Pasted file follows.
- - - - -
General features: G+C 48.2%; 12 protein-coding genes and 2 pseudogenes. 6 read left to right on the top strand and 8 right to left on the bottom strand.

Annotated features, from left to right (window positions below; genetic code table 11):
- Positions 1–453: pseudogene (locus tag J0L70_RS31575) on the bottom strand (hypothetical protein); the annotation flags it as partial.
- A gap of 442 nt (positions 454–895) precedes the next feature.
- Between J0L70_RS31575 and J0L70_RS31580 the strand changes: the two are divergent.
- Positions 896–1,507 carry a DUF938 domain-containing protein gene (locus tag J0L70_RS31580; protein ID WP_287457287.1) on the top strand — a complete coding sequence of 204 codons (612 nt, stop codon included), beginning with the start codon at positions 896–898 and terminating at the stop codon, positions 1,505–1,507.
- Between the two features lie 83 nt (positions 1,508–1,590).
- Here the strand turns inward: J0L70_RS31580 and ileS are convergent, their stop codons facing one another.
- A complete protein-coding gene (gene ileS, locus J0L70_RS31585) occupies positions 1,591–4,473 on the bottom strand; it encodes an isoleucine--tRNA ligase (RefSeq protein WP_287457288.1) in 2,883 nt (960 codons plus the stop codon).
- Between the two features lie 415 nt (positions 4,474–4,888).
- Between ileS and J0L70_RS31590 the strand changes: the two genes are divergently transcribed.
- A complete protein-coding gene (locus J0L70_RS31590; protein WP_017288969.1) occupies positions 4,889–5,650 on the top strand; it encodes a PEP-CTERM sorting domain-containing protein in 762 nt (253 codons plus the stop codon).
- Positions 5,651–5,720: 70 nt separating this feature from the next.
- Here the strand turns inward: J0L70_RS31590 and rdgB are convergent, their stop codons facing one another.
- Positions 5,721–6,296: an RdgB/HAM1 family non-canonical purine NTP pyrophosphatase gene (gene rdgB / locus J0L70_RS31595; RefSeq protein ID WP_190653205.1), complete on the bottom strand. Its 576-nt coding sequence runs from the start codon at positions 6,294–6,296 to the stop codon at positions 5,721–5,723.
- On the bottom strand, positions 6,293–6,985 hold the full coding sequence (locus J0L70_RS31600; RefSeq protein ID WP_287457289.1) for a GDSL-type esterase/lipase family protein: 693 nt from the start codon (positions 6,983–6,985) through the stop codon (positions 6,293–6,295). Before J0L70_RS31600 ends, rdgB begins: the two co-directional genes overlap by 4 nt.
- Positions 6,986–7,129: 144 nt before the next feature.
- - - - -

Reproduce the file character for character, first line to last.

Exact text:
General features: G+C 48.2%; 12 protein-coding genes and 2 pseudogenes. 6 read left to right on the top strand and 8 right to left on the bottom strand.

Annotated features, from left to right (window positions below; genetic code table 11):
- Positions 1–453: pseudogene (locus tag J0L70_RS31575) on the bottom strand (hypothetical protein); the annotation flags it as partial.
- A gap of 442 nt (positions 454–895) precedes the next feature.
- Between J0L70_RS31575 and J0L70_RS31580 the strand changes: the two are divergent.
- Positions 896–1,507 carry a DUF938 domain-containing protein gene (locus tag J0L70_RS31580; protein ID WP_287457287.1) on the top strand — a complete coding sequence of 204 codons (612 nt, stop codon included), beginning with the start codon at positions 896–898 and terminating at the stop codon, positions 1,505–1,507.
- Between the two features lie 83 nt (positions 1,508–1,590).
- Here the strand turns inward: J0L70_RS31580 and ileS are convergent, their stop codons facing one another.
- A complete protein-coding gene (gene ileS, locus J0L70_RS31585) occupies positions 1,591–4,473 on the bottom strand; it encodes an isoleucine--tRNA ligase (RefSeq protein WP_287457288.1) in 2,883 nt (960 codons plus the stop codon).
- Between the two features lie 415 nt (positions 4,474–4,888).
- Between ileS and J0L70_RS31590 the strand changes: the two genes are divergently transcribed.
- A complete protein-coding gene (locus J0L70_RS31590; protein WP_017288969.1) occupies positions 4,889–5,650 on the top strand; it encodes a PEP-CTERM sorting domain-containing protein in 762 nt (253 codons plus the stop codon).
- Positions 5,651–5,720: 70 nt separating this feature from the next.
- Here the strand turns inward: J0L70_RS31590 and rdgB are convergent, their stop codons facing one another.
- Positions 5,721–6,296: an RdgB/HAM1 family non-canonical purine NTP pyrophosphatase gene (gene rdgB / locus J0L70_RS31595; RefSeq protein ID WP_190653205.1), complete on the bottom strand. Its 576-nt coding sequence runs from the start codon at positions 6,294–6,296 to the stop codon at positions 5,721–5,723.
- On the bottom strand, positions 6,293–6,985 hold the full coding sequence (locus J0L70_RS31600; RefSeq protein ID WP_287457289.1) for a GDSL-type esterase/lipase family protein: 693 nt from the start codon (positions 6,983–6,985) through the stop codon (positions 6,293–6,295). Before J0L70_RS31600 ends, rdgB begins: the two co-directional genes overlap by 4 nt.
- Positions 6,986–7,129: 144 nt before the next feature.